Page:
I have a distinct memory of being five years old and walking home at lunch time from kindergarten. (Walking two blocks to home was still acceptable in the 1970s.) My teacher, Mrs. Madrin, was a bitter woman who never smiled and yelled at us for the full three hours we had to endure her. After a morning of kindergarten, I deserved a break! Waiting at home for me would be my peanut-butter-and-jelly sandwich and some serious downtime with “Sesame Street.”
I trudged up the front steps of my house and went to the door, sure I’d find my mother waiting anxiously for me; her life had no meaning until I was in it again, after all.
But, shockingly, the door was locked!
Dismayed, I kicked it, banged on it, jiggled the handle—how could this be?! It’s supposed to be open, and I should get my lunch and TV time NOW!
And where was my derelict mother?
Quietly, softly into my mind came the words, She’s in the backyard. Go there.
Was I relieved by that news? Comforted?
Heck, no—I was furious! She was supposed to be in the house, with the door unlocked!
This was NOT how I imagined things should be!
She’s in the backyard. Go there.
I kicked again, sobbed loudly for being so insulted, and finally sulked and slumped against the door. Things were supposed to go exactly as I thought they should, because the world revolved around me.
How dare it turn another direction without my permission?
Amazingly, none of my tantrums changed my situation. If my mother really was in the backyard, she wouldn’t hear me. No one was on the street to notice my despair. And still I heard the promptings to go to the backyard.
Oh, I was a prideful, vain child. I wouldn’t relent, I wouldn’t go out of my way to do what was suggested. I sat there, probably for only a minute, but I was sure it was a full hour of protesting.
Eventually, furious and hungry, I got up and trudged to the backyard—an entire forty feet—to find my mom weeding in the garden. Oblivious to the anguish and heartache she’d caused me, she said, “Oh, there you are. Ready for lunch?”
Affronted, I said, “Where were you?! Why was the door locked?”
She stood up and brushed off her clothes. “I told you this morning that I’d be in the garden when you came home, so you should come back here.”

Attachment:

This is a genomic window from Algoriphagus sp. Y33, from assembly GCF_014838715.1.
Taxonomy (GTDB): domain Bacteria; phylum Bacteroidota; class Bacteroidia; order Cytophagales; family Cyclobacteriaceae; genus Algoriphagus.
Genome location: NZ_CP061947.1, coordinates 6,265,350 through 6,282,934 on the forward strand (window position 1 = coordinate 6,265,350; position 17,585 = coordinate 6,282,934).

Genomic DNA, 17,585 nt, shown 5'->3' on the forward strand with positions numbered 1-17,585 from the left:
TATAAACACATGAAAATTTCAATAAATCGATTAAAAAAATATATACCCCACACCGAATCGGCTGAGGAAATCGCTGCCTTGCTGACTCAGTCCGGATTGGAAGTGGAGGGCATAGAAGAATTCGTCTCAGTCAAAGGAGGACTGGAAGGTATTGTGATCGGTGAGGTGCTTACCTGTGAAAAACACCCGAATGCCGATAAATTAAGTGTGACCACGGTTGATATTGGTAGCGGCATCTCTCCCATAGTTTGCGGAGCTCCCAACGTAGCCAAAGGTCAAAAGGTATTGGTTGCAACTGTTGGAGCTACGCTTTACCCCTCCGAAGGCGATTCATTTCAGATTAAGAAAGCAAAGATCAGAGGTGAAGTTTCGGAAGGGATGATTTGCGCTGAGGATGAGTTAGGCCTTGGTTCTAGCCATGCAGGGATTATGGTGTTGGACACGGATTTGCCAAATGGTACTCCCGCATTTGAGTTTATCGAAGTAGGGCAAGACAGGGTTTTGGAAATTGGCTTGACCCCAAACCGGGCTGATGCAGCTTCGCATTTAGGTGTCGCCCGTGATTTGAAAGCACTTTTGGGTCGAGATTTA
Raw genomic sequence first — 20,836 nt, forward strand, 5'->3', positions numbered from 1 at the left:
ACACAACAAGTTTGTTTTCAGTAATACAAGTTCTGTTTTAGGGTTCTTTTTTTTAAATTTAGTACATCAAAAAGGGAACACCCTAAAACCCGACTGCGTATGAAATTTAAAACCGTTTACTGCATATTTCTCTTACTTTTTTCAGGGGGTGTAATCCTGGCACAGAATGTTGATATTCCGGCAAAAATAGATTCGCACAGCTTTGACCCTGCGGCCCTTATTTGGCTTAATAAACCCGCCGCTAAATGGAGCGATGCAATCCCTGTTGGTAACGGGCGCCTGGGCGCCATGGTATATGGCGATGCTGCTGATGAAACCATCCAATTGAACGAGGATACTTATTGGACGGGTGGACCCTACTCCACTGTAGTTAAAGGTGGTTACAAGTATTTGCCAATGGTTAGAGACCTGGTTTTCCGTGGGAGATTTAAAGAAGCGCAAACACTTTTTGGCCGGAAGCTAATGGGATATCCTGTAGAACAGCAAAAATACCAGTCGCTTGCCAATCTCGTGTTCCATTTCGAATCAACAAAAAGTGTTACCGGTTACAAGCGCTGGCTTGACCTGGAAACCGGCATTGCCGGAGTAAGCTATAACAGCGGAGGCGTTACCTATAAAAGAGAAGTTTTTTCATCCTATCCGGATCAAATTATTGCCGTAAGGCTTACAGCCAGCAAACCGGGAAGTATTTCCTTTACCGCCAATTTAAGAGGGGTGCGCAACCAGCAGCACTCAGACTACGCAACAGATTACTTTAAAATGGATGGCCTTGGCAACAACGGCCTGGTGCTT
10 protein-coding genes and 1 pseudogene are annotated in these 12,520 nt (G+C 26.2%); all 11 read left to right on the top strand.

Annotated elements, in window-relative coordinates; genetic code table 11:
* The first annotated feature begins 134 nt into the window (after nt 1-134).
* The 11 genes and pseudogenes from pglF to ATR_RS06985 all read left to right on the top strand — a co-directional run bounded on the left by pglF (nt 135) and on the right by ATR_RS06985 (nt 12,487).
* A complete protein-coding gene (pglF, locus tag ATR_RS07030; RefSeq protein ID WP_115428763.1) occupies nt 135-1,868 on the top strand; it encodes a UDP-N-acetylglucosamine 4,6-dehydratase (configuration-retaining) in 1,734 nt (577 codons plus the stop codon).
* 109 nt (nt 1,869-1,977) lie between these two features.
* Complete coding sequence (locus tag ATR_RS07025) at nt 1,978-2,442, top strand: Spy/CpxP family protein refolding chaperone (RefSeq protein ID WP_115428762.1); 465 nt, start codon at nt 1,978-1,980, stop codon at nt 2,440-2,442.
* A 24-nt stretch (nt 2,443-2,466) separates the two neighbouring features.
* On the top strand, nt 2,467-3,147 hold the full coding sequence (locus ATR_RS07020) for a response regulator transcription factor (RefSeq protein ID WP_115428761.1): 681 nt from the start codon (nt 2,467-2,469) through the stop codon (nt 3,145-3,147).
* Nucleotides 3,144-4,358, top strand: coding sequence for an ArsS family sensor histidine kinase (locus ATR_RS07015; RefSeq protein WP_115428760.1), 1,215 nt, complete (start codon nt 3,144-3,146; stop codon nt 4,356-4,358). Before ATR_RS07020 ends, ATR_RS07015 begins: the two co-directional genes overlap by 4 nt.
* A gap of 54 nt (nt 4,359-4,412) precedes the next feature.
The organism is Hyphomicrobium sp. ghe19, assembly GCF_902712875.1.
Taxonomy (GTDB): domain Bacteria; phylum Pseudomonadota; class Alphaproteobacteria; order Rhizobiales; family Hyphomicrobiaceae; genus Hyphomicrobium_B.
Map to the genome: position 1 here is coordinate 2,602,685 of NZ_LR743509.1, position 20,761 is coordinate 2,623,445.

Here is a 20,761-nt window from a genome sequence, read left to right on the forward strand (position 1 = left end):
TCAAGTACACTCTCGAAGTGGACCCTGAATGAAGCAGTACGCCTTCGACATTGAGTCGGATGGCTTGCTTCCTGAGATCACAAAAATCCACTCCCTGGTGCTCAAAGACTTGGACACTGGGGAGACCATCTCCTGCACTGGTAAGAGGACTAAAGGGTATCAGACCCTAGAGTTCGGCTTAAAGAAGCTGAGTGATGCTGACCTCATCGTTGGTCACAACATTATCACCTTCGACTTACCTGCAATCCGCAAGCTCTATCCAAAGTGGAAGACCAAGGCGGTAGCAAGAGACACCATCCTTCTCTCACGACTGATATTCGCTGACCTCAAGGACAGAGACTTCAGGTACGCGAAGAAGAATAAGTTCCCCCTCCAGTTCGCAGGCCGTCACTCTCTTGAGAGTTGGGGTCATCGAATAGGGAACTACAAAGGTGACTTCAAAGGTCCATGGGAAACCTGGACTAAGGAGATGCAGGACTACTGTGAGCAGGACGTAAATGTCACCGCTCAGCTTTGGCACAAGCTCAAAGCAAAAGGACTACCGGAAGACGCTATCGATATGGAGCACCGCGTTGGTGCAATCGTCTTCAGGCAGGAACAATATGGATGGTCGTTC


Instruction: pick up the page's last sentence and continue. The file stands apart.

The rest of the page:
I have no idea if she said that or not. She may have, and I likely ignored her in my dread to go to school. Startled by the news that I may have been wrong in my tantrum, I followed her inside to find my waiting sandwich and the opening credits of “Sesame Street.”
I’ve often wondered why this incident from my early childhood has remained so vivid in my head, and I know it’s because I need this reminder:
The world will not go the way I think it should.
Not every door I pound on will open. Not every tantrum I throw will give me my way. Not every fist shaking to the sky will change my predicament.
Because I’m just not that special.
It does, however, take a special kind of arrogance to believe that every whim and desire should be granted, simply because of who I am.
I possessed that kind of arrogance, I’m ashamed to say. When I was six, my friends happily announced their mom was going to have another baby, and I was stunned. Wait—people still have babies? But I thought I was the last and the best baby in the world! My mom probably told me something like that, and since I was her last, I assumed I was the last for the entire world.
It was an earth-shattering day for me to realize that other people were still inhabiting this planet, and that maybe I wasn’t the end-all of creation.
I like to think I’ve improved over the years, although my arrogance still rears its childish head at times and wails, “Gimme what I want!” I’ve learned in the forty-two years since my door-pounding episode that rarely will the world drop everything to tend to me, because there are seven billion other people, and you know what? All of them are important, too.